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FOTOFEST2008 - CHINA
March 7 - April 20, 2008
A Special History

Curator’s Statement
by Wendy Watriss, Senior Curator FOTOFEST2008-CHINA

The trajectory of Chinese photography from pre-Communist times through the periods of Communist propaganda and into the late twentieth-century marketplace is unlike that of almost any other country. For nearly a century—the very century of photography’s maturation as a reportorial medium and as an art form — Chinese photography was engaged in a seemingly endless competition with political, historical, and economic circumstances that prevented it from having the environment and time to experiment with and evolve its own modes of expression.

In the nineteenth and early twentieth century, photography arrived in China as a Western innovation that accompanied the economic and trade domination of China by foreign powers that wanted to use China’s resources and culture for their own purposes. The images created by the famous European photographers like John Thomson and Felix Beato furthered a European Victorian idea of China - China seen from the outside. Photography studios that appeared in Hong Kong did so with more of a European audience in mind than the Chinese themselves.

Photography’s arrival in China coincided with a time of great debate in China about modernization and the degree to which China should change its own educational system and civil service to teach more Western science and technology. Given the way the foreign traders and emissaries had treated China, there was not a great deal of official or popular openness to Western ideas or innovations. But the loss of the first Sino-Japanese war to Japan in the 1890s and the weakness of the Qing Dynasty in its waning years during the early twentieth century gave impetus to new ways of thinking. Younger civil servants, intellectuals, and entrepreneurs wanted China to modernize and become part of a broader world. The decades of the 1920s and 1930s saw an exodus of some of China’s most talented thinkers, artists, and students to Japan, Europe, and the United States to learn about administration, engineering, technology, science, and avant-garde art.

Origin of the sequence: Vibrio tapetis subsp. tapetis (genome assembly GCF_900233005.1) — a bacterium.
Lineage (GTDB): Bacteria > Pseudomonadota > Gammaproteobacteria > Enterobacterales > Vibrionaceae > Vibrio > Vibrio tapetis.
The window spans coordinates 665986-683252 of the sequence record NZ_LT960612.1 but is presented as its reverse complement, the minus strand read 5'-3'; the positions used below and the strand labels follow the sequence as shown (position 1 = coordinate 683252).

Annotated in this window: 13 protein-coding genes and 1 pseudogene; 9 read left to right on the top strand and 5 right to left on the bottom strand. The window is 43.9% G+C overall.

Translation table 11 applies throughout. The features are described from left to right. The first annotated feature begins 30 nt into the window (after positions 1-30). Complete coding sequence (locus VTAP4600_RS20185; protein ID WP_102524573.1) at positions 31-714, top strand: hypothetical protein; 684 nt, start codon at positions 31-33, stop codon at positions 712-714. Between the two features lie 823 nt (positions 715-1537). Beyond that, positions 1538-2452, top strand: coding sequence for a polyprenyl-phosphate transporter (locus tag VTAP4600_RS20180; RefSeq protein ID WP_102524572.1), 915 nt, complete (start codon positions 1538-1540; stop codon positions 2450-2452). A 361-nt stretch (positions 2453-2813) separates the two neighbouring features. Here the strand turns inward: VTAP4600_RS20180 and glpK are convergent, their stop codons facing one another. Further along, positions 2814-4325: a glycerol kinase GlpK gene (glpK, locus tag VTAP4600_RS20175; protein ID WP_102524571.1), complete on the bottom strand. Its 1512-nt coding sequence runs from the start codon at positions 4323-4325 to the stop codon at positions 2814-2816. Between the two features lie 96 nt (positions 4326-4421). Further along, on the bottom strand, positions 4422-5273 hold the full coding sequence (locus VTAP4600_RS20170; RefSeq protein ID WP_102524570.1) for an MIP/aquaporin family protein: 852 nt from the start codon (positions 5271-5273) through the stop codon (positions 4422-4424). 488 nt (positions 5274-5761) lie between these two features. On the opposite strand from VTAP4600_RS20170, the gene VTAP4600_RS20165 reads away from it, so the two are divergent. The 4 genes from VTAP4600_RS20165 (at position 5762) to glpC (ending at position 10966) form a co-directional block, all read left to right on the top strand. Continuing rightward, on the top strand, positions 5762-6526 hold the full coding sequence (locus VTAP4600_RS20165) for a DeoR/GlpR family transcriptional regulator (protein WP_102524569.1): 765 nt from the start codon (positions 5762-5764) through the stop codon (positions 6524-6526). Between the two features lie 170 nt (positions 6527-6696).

At the time when these Chinese emigrants and students would have returned to begin professional and creative careers in China, Japan invaded, occupying the northeastern part of the country and gradually cutting off China’s access to major eastern ports like Shanghai. The country was split between growing Nationalist and Communist camps, maverick warlords, and regional differences with a corrupt central government. Once again, as had often occurred in China’s long history, the country seemed in the throes of cutting itself off from its past and dramatically remaking itself.

With the end of the Anti-Japanese War of the 1940s, followed by the victory of the Communists over the Nationalists in 1949, it was only a few years before art and creative expression, particularly photography, became subject to government control and definition. By the mid 1950s and early 1960s, the media was tightly controlled, and various forms of Socialist Realism and state-mandated visual propaganda were imposed on creative expression.

The repressions of 1955-1965 were followed by the Cultural Revolution, which overtook the whole country and put all visual expression into the service of Mao’s state. Later, in the fourteen years that followed Mao’s death, there were many spontaneous movements and manifestations of newly emergent creative energy. But, just as these creative movements were finding their own ground so to speak, they cut short by the trauma of the Tiananmen Square events in 1989 and the aftermath when many artists and intellectuals again went abroad or underground.

In terms of art and photography, a possible prolonged period of creative give-and-take between China and its own cultural/political past, as well as between China and the rest of the world, appeared improbable until fifteen years ago. Today, there is not only a resurgence of new kinds of artistic expression in China but also the re-emergence of work and artists whose work and careers had been caught up in China’s political vicissitudes - individual artists and works that had essentially “disappeared” for decades.

The organization of Photography from China 1934-2008 for FOTOFEST2008 takes this history into account. In designing these exhibition programs, we have created a framework that we hope will stimulate a longer and deeper look at the twentieth-century history of Chinese photography.